NEW YORK – The idea for the uniquely named “Humpty Dumpty Institute” came from three social entrepreneurs while they were traveling through a war-torn Rwanda in 1998, the fourth stop on their trip around the world to examine the effectiveness of United Nations peacekeeping efforts. The world seemed to them to be broken, ravaged by “all the king’s horses” (military forces) and “all the king’s men” (governments) were struggling to put it back together again. They started working on a plan that would employ basic business principles in solving international problems, and the idea for a new kind of NGO was born.
The New York-based Humpty Dumpty Institute (HDI) works with the U.N. to implement large-scale humanitarian projects around the world, focusing on a wide range of issues. Its impact comes from the many strategic partnerships with countries, institutions, and individuals that it has managed to develop. HDI works with a Congressional Advisory Board made of members of the United States Congress, with the Department of State, USAID, the U.S. Department of Agriculture and U.N. ambassadors, as well as many universities which form the Higher Education Alliance, faith-based organizations and non-profits.
HDI’s commitment to tackling issues of global poverty is impressive and includes programs aimed at solving current problems now and ones that seek to build a foundation for a better future.
Humpty Dumpty Institute’s humanitarian programs focus on providing relief in three key issue areas: mine action, food security and healthcare. The organization has completed projects in Angola, Mozambique, Armenia, Lebanon, Eritrea and Sri Lanka and is currently working in Laos, Vietnam and Myanmar. In the past decade, HDI and its partners have managed to raise $30 million to clear landmines and aid their victims around the world. HDI has addressed food security by clearing landmines from roadways that allowed over 20,000 famers in Angola to bring their produce to market for the first time in decades, and provides a daily nutritional snack to over 10,000 kids in Laos. They have also implemented a highly successful post-tsunami health care program in Sri Lanka that helps over 10,000 children and mothers.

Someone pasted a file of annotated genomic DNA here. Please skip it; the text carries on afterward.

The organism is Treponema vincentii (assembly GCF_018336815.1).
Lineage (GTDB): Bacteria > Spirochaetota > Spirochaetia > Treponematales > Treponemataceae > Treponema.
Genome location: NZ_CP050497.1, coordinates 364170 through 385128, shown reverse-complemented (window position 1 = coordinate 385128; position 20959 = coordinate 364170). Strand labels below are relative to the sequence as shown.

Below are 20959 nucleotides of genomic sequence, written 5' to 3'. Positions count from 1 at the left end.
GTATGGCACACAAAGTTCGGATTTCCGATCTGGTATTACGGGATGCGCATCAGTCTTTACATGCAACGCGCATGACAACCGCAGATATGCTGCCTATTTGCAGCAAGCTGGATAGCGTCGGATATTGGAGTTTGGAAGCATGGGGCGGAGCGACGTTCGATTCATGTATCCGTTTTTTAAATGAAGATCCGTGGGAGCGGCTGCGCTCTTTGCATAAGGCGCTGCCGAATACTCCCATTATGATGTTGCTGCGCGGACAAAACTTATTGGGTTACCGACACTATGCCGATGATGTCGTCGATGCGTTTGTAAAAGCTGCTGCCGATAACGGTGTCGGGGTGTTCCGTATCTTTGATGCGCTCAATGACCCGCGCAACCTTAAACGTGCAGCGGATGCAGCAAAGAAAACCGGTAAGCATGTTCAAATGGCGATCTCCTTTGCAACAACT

Humpty Dumpty Institute also seeks to tackle global poverty issues by encouraging and fostering relationships between U.S. congressional members and U.N. ambassadors by arranging for both groups to travel and meet in New York to discuss issues facing the world. HDI is the only NGO that consistently brings these groups together and has held 42 such meetings since 1998.
Through its public and cultural diplomacy programs, HDI works to build an understanding of key poverty issues for influential people here and abroad. HDI’s International Exchange program organizes visits for members of Congress and their staff to foreign countries to gain firsthand knowledge about the issues facing key allies worldwide. Cultural diplomacy programs include the International Film Exchange, which sends young filmmakers from around the world to Hollywood to give them the training and exposure necessary to document and share important social issues in their home countries, and Music Matters, which opens the door to dialogue with countries with whom our fundamental relationship is political engagement.
HDI has been able to affect an incredible amount of change through its strategic partnerships, implementing more that $20 million worth of international programs in the past six years alone, but there is still much more to be done. Those looking for an organization to contribute to that will have an efficient and swift impact need look no further than Humpty Dumpty Institute. Visit www.thehdi.org to learn more and donate today.
– Sarah Morrison
Sources: New York Times, HDI
Photo: Mike Church